Yakima Area Wineries Guide 2014

by on Apr 4, 2014

Special Spring Barrel Tasting events are noted in italics. If you want to visit a specific winery, call ahead; some wineries offer tastings by appointment only.

Southard Winery
670 Tibbling Road, Selah
509-697-3003 • southardwinery.com

Wilridge Winery & Vineyard
Live entertainment and special menu on Saturday
250 Ehler Road, Yakima
509-966-0686 • winesofwashington.com

Naches Heights Vineyard
250 Ehler Road, Yakima
855-NHV-WINE • nhvines.com

Gilbert Cellars
Light appetizers and wine tasting at both the tasting room & Hackett Ranch location.
5 N. Front St., Yakima
509-249-9049 • gilbertcellars.com

AntoLin Cellars
Barrel tasting at downtown tasting room and production facility on 6th Avenue. Live bands at production facility on Saturday night: Winey Dogs hot dogs will also be available.
10 N. 6th Ave., Yakima
509-833-5765 • antolincellars.com

Lookout Point Winery
16C N. Second St., Yakima
509-698-5040 • lookoutpointwinery.com

Kana Winery
10 S. Second St., Yakima
509-453-6611 • kanawinery.com

Treveri Cellars
Two new sparkling wine cocktails for Spring Barrel Tasting:  sparkling strawberry daiquiri and a sparkling margarita.
71 Gangl Road, Wapato
509-248-0200 • trevericellars.com

Owen Roe
309 Gangl Road, Wapato
503-678-6514 • owenroe.com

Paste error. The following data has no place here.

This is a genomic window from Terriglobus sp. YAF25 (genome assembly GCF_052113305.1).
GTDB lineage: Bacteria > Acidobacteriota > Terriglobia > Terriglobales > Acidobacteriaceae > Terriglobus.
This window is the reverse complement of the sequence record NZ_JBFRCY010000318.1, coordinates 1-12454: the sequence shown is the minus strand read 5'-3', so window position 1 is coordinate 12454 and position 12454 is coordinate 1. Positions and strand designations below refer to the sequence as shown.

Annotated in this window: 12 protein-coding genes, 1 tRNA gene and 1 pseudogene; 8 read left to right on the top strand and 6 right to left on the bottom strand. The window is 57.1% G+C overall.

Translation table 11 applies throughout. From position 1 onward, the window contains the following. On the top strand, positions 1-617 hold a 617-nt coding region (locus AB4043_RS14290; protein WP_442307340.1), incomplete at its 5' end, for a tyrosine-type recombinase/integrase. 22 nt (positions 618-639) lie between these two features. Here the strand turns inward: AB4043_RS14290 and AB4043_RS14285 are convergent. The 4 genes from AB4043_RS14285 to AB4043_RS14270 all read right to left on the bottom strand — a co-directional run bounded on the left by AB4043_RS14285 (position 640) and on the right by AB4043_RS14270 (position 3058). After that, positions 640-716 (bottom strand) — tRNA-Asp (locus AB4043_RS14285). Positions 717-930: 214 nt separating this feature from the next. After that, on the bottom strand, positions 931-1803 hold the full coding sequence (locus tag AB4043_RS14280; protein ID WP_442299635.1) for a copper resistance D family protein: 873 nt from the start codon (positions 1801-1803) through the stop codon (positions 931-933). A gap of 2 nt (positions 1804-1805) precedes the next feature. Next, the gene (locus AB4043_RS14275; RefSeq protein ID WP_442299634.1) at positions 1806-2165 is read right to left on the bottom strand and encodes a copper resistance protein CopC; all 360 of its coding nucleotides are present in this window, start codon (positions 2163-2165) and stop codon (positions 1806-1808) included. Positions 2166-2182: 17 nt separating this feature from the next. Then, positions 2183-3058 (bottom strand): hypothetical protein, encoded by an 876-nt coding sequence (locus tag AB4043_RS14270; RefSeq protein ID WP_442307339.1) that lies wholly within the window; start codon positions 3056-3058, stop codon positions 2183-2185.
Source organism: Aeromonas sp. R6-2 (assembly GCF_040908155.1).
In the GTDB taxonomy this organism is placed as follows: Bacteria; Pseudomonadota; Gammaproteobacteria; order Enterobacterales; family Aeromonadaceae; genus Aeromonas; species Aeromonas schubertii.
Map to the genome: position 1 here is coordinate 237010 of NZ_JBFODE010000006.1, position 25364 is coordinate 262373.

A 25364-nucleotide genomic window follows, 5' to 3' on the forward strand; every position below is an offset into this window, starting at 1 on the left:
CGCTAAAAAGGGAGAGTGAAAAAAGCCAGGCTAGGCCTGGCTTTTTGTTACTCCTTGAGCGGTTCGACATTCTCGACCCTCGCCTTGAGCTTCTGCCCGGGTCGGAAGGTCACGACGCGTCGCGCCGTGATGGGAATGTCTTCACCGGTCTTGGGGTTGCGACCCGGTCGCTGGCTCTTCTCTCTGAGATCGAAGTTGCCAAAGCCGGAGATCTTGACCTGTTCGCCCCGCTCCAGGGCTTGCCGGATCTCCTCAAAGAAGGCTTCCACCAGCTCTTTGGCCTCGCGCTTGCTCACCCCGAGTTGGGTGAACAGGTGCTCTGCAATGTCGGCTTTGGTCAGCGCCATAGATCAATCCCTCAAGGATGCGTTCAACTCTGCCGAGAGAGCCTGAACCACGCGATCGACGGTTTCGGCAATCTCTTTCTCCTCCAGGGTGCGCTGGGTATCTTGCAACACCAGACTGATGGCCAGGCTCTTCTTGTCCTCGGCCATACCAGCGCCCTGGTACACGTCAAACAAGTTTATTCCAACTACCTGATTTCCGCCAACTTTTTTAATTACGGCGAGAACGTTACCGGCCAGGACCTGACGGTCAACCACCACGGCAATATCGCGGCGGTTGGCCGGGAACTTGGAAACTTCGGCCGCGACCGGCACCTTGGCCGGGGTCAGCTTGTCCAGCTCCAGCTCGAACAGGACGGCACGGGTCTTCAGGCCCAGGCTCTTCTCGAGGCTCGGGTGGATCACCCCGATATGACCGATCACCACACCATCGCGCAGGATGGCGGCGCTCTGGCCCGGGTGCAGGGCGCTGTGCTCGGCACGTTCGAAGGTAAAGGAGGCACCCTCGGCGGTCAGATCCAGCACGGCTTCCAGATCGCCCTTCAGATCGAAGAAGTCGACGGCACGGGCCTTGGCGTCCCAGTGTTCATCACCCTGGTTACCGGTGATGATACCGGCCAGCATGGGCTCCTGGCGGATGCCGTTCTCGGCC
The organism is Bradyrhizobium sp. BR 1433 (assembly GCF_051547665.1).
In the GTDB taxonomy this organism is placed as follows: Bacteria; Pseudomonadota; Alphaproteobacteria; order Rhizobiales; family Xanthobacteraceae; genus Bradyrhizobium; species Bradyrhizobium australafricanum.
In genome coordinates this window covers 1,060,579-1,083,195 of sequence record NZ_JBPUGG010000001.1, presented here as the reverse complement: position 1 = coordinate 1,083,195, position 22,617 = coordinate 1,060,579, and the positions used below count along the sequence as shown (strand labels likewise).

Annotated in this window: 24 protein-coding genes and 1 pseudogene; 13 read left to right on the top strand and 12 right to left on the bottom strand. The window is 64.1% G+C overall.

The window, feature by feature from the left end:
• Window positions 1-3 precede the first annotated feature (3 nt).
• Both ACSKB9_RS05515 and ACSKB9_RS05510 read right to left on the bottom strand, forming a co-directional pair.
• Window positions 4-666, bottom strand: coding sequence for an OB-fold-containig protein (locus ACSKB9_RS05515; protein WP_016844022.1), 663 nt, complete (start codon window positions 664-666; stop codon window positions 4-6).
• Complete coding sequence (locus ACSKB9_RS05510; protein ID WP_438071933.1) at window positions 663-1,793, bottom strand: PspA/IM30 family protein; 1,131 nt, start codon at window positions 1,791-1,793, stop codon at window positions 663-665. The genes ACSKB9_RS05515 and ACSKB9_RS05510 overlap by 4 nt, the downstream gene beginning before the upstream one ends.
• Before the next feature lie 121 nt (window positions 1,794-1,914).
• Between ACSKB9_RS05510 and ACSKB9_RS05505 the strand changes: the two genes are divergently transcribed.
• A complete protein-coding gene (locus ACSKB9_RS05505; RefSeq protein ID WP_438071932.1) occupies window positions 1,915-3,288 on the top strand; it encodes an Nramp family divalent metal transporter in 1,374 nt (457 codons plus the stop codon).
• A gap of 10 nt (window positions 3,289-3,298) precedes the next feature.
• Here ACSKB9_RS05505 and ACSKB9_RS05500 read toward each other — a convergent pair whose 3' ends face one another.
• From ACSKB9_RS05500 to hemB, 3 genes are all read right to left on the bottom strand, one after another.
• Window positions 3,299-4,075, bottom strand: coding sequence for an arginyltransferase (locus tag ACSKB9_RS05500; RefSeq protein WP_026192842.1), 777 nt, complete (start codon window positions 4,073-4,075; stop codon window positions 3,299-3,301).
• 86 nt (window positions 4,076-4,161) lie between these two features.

Windy Point Vineyards
420 Windy Point Drive, Wapato
509-877-6824 • windypointvineyards.com

Masset Winery
Lunch available Saturday and Sunday. Also featuring a car show.
620 E. Parker Heights Road, Wapato
509-877-6675 • massetwinery.com

Mas Chappell Winery
1070 Clark Road, Zillah
509-865-7227 • maschappellwinery.com

Knight Hill Winery
Gourmet hotdogs on Saturday.
5330 Lombard Loop Road, Zillah
509-865-5654 • knighthillwinery.com

J Bell Cellars
73 Knight Hill Road, Zillah
509-865-1935 • jbellelavendar.com

Wineglass Cellars
Displaying hand-crafted wood items from Marx Menzel.
260 N. Bonair Road, Zillah
509-829-3011 • wineglasscellars.com
Tanjuli Winery
Food available.
209 N. Bonair Road, Zillah
509-654-9753 • tanjuli.com

Bonair Winery
Ribs, chicken and jambalaya from Miz Dee on Saturday and Sunday, plus live music.
500 S. Bonair Road, Zillah
509-829-6027 • bonairwine.com

Claar Cellars
1001 Vintage Valley Parkway, Zillah
509-829-6810 • claarcellars.com

Reflection Vineyards
1305 Gilbert Road, Zillah
360-904-4800 • reflectionvineyards.com

Hyatt Vineyards Winery
Music and food on Saturday and Sunday.
2020 Gilbert Road, Zillah
509-829-6333 • hyattvineyards.

Two Mountain Winery
2151 Cheyne Road, Zillah
509-829-3900 • twomountainwinery.com

Dineen Family Vineyards
2980 Gilbert Road, Zillah
509-829-6897 • dineenvineyards.com

Agate Field Vineyard
Appetizers and dark chocolate brownies. 
2911 Roza Drive, Zillah
509-930-0806 • agatefield.com

Maison de Padgett Winery
Live band from 12-4 p.m. Saturday.
2231 Roza Drive, Zillah
509-829-6412 • maisondepadgettwinery.com